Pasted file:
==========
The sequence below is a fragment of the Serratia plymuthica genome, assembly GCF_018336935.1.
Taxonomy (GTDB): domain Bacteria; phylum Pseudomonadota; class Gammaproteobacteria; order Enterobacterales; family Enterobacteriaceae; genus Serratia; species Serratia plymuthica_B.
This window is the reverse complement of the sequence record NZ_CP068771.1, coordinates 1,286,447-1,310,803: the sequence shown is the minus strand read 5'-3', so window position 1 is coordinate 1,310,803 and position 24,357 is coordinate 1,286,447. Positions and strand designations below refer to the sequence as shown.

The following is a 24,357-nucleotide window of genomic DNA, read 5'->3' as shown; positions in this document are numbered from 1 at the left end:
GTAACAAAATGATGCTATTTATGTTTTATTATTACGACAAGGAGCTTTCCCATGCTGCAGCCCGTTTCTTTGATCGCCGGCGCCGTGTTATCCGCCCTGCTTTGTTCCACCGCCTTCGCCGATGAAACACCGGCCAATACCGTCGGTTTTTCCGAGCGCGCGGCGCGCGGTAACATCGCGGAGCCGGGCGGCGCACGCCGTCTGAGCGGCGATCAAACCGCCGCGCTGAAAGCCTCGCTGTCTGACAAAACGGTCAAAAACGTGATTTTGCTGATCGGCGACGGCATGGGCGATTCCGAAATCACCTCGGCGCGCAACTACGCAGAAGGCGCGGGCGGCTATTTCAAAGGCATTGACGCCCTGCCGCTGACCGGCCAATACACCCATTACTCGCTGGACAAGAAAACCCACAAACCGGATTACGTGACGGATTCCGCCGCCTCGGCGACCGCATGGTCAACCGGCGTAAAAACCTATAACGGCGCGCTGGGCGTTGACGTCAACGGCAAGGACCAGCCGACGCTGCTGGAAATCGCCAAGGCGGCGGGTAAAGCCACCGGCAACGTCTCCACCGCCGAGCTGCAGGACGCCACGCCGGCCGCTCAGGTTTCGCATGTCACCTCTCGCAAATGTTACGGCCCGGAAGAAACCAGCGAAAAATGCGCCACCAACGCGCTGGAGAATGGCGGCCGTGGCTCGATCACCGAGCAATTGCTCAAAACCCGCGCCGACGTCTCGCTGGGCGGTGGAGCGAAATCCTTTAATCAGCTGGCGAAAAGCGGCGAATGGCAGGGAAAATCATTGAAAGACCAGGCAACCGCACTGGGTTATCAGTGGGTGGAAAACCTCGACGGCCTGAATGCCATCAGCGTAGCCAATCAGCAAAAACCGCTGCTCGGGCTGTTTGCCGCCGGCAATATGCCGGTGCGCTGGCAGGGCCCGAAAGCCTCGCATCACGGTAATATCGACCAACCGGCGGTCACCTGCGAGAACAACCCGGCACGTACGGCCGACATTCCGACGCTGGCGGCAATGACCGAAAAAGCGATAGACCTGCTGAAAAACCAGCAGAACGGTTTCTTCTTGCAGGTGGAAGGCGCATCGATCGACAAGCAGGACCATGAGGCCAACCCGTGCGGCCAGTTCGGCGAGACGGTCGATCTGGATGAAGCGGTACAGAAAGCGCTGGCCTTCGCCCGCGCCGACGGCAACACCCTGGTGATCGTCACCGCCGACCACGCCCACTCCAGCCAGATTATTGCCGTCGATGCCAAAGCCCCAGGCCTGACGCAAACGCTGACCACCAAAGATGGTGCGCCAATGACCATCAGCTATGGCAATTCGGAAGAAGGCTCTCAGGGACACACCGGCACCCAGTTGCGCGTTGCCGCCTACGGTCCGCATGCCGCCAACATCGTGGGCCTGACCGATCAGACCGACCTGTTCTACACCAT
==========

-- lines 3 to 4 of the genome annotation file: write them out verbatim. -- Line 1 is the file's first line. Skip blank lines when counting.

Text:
This window is the reverse complement of the sequence record NZ_CP068771.1, coordinates 1,286,447-1,310,803: the sequence shown is the minus strand read 5'-3', so window position 1 is coordinate 1,310,803 and position 24,357 is coordinate 1,286,447. Positions and strand designations below refer to the sequence as shown.

The following is a 24,357-nucleotide window of genomic DNA, read 5'->3' as shown; positions in this document are numbered from 1 at the left end: